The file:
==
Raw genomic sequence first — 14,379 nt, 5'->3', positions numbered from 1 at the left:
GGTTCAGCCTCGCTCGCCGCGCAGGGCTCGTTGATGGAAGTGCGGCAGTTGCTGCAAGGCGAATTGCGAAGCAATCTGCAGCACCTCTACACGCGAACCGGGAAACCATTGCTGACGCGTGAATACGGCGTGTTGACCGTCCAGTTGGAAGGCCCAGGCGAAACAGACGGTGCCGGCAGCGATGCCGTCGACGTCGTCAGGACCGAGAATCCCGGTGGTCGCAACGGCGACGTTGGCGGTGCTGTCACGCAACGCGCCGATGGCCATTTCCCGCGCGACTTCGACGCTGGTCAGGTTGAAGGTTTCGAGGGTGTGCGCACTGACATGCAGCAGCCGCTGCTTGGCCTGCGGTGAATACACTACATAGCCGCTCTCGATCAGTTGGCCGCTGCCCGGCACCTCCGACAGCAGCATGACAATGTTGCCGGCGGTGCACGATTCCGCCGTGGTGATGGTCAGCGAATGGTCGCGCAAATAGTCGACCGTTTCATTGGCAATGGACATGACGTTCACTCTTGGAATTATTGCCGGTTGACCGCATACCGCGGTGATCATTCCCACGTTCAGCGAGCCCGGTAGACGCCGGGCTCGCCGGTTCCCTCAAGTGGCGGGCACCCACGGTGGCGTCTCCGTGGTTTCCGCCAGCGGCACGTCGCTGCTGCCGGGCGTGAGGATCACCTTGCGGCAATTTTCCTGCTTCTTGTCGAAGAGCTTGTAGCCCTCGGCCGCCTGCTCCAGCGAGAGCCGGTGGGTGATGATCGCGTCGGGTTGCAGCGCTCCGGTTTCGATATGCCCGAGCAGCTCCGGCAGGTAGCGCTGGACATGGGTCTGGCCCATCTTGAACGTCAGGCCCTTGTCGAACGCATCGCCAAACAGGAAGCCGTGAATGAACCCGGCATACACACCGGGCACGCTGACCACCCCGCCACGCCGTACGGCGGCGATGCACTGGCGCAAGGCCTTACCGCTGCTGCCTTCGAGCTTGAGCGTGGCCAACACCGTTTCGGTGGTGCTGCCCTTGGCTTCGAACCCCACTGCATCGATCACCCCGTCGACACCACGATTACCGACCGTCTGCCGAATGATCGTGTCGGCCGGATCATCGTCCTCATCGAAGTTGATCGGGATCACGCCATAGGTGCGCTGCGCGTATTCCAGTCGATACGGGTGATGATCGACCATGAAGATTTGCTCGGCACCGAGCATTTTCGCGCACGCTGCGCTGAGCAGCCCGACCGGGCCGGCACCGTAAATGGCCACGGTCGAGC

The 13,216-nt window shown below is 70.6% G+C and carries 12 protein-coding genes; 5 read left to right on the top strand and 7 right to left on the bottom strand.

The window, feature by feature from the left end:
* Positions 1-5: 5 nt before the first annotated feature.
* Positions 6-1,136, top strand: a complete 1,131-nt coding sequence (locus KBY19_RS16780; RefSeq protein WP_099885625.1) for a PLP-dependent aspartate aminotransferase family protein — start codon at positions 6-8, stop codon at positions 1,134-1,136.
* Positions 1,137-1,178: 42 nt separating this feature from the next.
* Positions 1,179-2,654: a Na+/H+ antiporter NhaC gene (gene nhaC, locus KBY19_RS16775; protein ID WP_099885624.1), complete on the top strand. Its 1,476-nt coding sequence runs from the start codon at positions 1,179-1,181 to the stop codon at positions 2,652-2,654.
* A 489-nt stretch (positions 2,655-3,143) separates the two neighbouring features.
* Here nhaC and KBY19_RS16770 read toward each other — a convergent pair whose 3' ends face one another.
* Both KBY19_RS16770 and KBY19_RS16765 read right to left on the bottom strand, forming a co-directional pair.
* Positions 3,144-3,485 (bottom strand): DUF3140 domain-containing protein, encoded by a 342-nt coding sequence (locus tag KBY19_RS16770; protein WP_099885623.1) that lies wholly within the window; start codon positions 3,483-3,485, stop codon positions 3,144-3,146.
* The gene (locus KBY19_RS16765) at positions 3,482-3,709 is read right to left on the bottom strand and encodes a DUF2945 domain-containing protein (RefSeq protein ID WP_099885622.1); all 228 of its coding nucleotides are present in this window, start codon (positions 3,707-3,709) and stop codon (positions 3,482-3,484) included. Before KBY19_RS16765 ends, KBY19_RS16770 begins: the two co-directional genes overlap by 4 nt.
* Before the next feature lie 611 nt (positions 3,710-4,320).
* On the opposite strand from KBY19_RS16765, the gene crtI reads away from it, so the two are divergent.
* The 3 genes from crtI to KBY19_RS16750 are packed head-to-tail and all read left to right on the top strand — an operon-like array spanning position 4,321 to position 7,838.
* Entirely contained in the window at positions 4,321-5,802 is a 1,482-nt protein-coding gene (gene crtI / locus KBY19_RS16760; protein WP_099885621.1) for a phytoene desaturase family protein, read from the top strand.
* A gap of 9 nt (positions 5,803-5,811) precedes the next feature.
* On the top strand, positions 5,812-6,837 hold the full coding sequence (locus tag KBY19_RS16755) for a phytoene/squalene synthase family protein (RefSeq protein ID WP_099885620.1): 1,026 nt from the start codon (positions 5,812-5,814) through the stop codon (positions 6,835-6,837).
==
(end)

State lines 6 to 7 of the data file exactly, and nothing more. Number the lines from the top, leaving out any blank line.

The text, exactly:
* Positions 6-1,136, top strand: a complete 1,131-nt coding sequence (locus KBY19_RS16780; RefSeq protein WP_099885625.1) for a PLP-dependent aspartate aminotransferase family protein — start codon at positions 6-8, stop codon at positions 1,134-1,136.
* Positions 1,137-1,178: 42 nt separating this feature from the next.